At the end of the day I think “Justice League” is a very—okay movie, with glimmers of greatness. But that’s the problem, sadly. Fans waited and waited, and didn’t want an okay movie. We fans wanted a great movie, and despite bringing in Joss Whedon in the final hour, “Justice League” feels less like the beginning of an epic saga of superheroes, and more like a throwaway episode of a mediocre superhero series. And what with “mustache gate” and the continued controversy over the original cut of the film, “Justice League” will carry a lot of baggage with it forever. Which is sad, because I still didn’t hate it as much as I did “Batman v Superman.”
It’s watchable, at the very least. Set directly after “Batman v Superman,” DC lightens their universe up a bit and jettisons some details from the aforementioned movie to kind of create a fun team movie. After the death of Superman, Batman begins to realize that the world took him for granted, and with crime rising he begins to think it’s time to assemble a team of other like minded avengers to stop megalomaniacs, and criminals from all corners of the universe. Meanwhile a menace known as Steppenwolf rears his head, anxious to assemble a small group of cubes called “Mother boxes” for the sake of… um…. I want to say conquering the world.
But another part of me wants to say to bring in his master, Darkseid. As Bruce Wayne begins bringing together folks like Arthur Curry aka Aquaman, The Scarlet Speedster known as The Flash, and the Amazonian Wonder Woman, the young Cyborg, who’s merged with a mother box, struggles to keep Steppenwolf at bay. “Justice League” isn’t that bad of a movie once it is set in to motion and the narrative gains momentum. There’s some interesting action, and fun set pieces, not to mention Whedon does what Snyder couldn’t, and gives Superman some much needed spotlight. The resurrection of Superman is painfully underwhelming, but that’s almost forgiven when we see scenes like Superman talking to two young boys with a smile as they film him on their phones.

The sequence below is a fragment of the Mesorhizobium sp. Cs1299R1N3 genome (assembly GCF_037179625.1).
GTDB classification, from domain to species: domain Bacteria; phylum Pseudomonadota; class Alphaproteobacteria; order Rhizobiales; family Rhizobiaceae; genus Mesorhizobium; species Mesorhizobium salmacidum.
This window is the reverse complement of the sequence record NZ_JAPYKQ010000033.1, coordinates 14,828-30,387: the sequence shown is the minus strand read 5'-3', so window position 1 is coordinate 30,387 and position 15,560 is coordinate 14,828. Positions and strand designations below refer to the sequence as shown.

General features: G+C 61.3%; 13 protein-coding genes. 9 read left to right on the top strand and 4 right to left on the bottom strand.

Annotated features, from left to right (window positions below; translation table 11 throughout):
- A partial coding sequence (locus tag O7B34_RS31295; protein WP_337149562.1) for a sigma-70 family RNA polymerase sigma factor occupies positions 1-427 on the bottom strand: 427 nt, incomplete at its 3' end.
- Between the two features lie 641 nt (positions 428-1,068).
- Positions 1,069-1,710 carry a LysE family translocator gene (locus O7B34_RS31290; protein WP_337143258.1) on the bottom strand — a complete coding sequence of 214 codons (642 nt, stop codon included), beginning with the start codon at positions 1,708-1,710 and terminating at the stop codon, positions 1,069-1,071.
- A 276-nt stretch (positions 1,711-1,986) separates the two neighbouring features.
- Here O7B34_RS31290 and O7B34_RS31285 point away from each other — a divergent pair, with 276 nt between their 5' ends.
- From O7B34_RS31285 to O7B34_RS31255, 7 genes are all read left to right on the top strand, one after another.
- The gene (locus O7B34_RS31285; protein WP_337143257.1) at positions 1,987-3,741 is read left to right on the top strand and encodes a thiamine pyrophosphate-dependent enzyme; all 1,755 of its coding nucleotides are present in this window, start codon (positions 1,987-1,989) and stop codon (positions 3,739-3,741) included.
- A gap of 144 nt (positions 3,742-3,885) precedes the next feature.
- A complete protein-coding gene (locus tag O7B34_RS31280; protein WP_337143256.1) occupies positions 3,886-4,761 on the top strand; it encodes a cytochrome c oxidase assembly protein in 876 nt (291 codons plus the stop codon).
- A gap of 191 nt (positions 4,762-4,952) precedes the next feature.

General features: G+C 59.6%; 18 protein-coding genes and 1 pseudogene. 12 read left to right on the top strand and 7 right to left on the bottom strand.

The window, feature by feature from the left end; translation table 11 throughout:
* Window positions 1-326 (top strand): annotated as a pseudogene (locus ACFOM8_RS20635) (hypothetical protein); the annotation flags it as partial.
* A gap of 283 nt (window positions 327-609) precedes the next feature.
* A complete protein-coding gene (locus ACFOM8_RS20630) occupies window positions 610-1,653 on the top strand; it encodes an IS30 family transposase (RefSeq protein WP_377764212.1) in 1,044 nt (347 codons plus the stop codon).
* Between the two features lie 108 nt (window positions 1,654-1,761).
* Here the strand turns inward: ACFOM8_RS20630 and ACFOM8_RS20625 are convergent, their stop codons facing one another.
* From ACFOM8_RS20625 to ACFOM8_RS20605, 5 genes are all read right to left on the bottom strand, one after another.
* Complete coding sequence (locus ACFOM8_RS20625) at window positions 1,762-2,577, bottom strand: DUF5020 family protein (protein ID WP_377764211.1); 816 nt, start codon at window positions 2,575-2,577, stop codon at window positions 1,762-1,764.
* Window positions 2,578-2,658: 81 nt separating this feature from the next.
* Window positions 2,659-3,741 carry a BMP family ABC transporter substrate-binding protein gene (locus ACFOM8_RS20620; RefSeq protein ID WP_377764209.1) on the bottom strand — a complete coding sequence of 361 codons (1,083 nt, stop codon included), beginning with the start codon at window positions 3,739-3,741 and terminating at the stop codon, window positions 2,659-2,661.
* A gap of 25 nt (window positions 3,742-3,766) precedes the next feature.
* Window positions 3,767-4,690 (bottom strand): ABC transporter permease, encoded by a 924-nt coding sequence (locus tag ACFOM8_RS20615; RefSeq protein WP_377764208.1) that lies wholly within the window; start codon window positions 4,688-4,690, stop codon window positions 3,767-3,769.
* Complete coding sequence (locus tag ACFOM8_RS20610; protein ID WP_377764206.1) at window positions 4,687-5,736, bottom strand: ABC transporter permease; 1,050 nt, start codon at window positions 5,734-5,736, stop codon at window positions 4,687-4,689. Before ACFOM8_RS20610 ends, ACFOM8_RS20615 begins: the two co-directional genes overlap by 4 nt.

Or when The Flash attempts to sneak up on him, and realizes to his shock, that you just don’t sneak up on Superman. In a better movie with a better vision, “Justice League” could have been just as superb as “The Avengers” but on a different wavelength. As it stands, it suffers from tonal ups and downs, goofy dialogue, some weird CGI, and a completely animated villain who lacks personality or menace. I’m glad to own “Justice League” as a conversation piece and throwaway distraction for future more important tasks; it kept me watching with a smile.
There’s a Digital copy for consumers, but sadly, the “Director’s Cut” is nowhere to be found. However, there is two minutes of “Bonus Footage” which doesn’t warrant a lot of mentioning. There’s “Road to Justice,” a fourteen minute profile of the Justice League, the twelve minute “Heart of Justice” which profiles the DC trinity of Batman, Superman, and Wonder Woman. There’s “The New Heroes” which profiles lesser knowns like The Flash, Aquaman, and Cyborg, which is more of an excuse to elaborate on their minimal roles for the audience. There’s a look in to Steppenwolf which is a scant here minutes, total, as well as “Technology of Justice League” which delves in to the film’s various gadgets. There are four featurettes totaling fifteen minutes that discusses key scenes for the film, and finally “Suit Up” which discusses the costume design for the film’s heroes.